of wild fisheries, relating to limited scientific knowledge. However, because
aquaculture utilises artificial environments, a disease outbreak could be ‘on a
scale rarely seen in natural populations.’ CSIRO submitted that,
whilst some Australian disease outbreaks are linked to foreign outbreaks, some
have been specific to Australia. It further submitted that disease outbreaks
would continue to occur, ‘possibly more frequently with changing climate’.
Imported fish is a major source of potential disease risk. Associate
Professor Tim Day (University of Melbourne) said:
Bringing species in from overseas is a recipe for bringing in
new diseases. That can be done sometimes—it has been done successfully with
salmon, obviously—but you have to be really careful. Salmon has been
associated with some very severe diseases in aquaculture that have spread to
wild stocks of salmon.
Dr Adam Main (Tasmanian Salmonid Growers Association) said:
Biosecurity and the import of other products is a threat from
a supply point of view, but it is also a major threat from disease and pest
point of view. If something was to come into Tasmania, like an ISA [infectious
salmon anaemia] or any number of diseases that they have in the Northern
Hemisphere or in Chile, it would be the end of our industry.
According to evidence from Professor Euan Harvey, ballast water from
ships is another potential source of marine pests.
Managing aquatic animal health relies on suitable veterinary science and
veterinarians with appropriate expertise. According to Murdoch University:
Globally, veterinarians with skills in aquatic animal health,
to meet the disease challenges of capture fisheries and aquaculture, are in
short supply. Very few veterinary courses in Australia, or overseas, provide
even basic training in fish diseases. Exacerbating the shortage of fish health
professionals is the very limited availability of advanced training courses in
fish health within Australia. Although some courses are run by organisations
such as the University of Tasmania, Murdoch University and CSIRO, these are
typically limited in scope, often ad hoc and usually pitched at a relatively
basic, entry-level audience.
More generally, opportunities to develop new aquaculture species in
Australia needs ‘basic biological knowledge’, Prof Day said, such as growth
rates and immune systems.
Government biosecurity policy
Current national animal health policy is under review, following the
lapsing of the most recent AquaPlan. DAFF’s submission explains the origin of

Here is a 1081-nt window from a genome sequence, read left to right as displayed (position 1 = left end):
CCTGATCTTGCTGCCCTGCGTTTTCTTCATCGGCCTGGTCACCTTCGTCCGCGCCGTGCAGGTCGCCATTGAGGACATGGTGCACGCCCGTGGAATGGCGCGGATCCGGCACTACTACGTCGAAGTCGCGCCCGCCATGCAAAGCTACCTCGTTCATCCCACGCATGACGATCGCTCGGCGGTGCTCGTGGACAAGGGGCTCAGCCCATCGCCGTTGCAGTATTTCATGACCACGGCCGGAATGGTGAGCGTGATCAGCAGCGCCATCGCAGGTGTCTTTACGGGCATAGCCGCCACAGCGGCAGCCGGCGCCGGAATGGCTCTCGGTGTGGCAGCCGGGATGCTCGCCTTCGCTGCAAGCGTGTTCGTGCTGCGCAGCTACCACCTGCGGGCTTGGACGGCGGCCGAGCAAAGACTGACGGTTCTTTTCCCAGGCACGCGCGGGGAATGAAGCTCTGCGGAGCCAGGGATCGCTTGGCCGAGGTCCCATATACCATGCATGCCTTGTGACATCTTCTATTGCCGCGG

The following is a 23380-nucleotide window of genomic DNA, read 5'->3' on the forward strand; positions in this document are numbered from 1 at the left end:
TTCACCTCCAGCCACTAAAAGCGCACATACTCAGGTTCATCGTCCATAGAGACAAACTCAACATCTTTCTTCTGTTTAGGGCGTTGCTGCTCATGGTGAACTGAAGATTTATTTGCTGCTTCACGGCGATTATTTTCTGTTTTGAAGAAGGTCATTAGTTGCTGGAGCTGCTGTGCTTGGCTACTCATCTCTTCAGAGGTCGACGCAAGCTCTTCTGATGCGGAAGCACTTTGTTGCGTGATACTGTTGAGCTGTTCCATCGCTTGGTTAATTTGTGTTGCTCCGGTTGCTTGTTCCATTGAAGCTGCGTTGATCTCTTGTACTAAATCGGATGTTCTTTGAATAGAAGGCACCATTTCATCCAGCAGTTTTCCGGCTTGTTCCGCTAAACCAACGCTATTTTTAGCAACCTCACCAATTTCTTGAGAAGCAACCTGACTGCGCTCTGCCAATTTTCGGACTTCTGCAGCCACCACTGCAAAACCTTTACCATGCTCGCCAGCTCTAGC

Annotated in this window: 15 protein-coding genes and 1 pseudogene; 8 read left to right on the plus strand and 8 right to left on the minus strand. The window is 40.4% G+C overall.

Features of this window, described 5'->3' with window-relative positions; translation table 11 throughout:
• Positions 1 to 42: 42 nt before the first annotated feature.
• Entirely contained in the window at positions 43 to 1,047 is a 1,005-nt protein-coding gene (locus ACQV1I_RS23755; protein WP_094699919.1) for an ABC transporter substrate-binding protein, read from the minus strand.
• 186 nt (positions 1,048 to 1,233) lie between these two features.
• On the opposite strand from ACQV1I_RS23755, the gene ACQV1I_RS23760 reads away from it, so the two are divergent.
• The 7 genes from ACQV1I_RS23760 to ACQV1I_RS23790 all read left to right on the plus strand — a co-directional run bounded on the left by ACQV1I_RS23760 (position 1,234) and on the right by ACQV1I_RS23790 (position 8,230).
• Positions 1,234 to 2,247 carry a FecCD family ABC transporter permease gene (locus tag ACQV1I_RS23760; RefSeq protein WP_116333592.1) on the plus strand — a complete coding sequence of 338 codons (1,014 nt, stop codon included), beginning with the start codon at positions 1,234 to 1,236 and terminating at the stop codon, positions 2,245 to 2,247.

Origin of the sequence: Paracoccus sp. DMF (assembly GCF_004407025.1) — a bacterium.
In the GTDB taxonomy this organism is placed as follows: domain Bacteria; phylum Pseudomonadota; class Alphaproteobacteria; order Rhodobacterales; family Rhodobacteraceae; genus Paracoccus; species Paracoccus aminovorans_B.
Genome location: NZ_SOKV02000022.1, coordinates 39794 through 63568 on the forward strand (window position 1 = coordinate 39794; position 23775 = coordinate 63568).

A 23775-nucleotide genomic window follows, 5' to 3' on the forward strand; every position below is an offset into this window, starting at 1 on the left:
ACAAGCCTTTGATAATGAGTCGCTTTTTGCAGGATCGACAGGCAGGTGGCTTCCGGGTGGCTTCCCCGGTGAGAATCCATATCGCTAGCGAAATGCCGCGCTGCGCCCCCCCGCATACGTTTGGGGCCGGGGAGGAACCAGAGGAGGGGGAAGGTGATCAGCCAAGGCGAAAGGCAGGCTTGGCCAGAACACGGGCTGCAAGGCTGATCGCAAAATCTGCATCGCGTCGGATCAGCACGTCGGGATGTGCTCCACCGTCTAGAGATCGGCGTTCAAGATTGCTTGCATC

the AquaPlan policies:
AQUAPLAN 1998-2003, Australia's first national strategic plan
for aquatic animal health, was developed after mass mortality events in
pilchards in southern Australian waters in 1995 and 1998...These mortality
events highlighted the need for a coordinated national approach to aquatic
animal health management in Australia, and in 1997 the Australian Government
committed $2.7 million to develop a comprehensive aquatic animal health plan
for Australia. A joint government/industry body was established in 1997 to
develop AQUAPLAN 1998-2003.
According to DAFF, a number of outcomes resulted, including:
Australia’s National List of Reportable Diseases of Aquatic Animals and
mechanisms to update the list.
emergency aquatic animal disease preparedness and response arrangements
including AQUAVETPLAN and the Aquatic Consultative Committee for Aquatic Animal
- Establishing the Aquatic
Animal Health Subprogram (AHHS) of the Fisheries Research and Development
Corporation (FRDC) to coordinate and lead aquatic animal health research and
- Raising awareness of
aquatic animal health issues through a range of educational and awareness
materials e.g. Aquatic Animal Diseases Significant to Australia: Identification
A second AquaPlan was implemented from 2005 to 2010, which has now lapsed.
According to evidence from DAFF, ‘The feedback from industry and other
stakeholders is supportive of a new plan and steps are being taken to progress
a new plan for another five-year period.’
AquaPlan 2005 to 2010 noted that for continued growth, the aquaculture
industry requires access to the skills of aquatic health professionals.
The Committee strongly agrees that education and training to ensure the
relevant skills and services are available is critical to the future of the aquaculture
Mr Reg Butler (DAFF) said with land-based diseases, the usual arrangement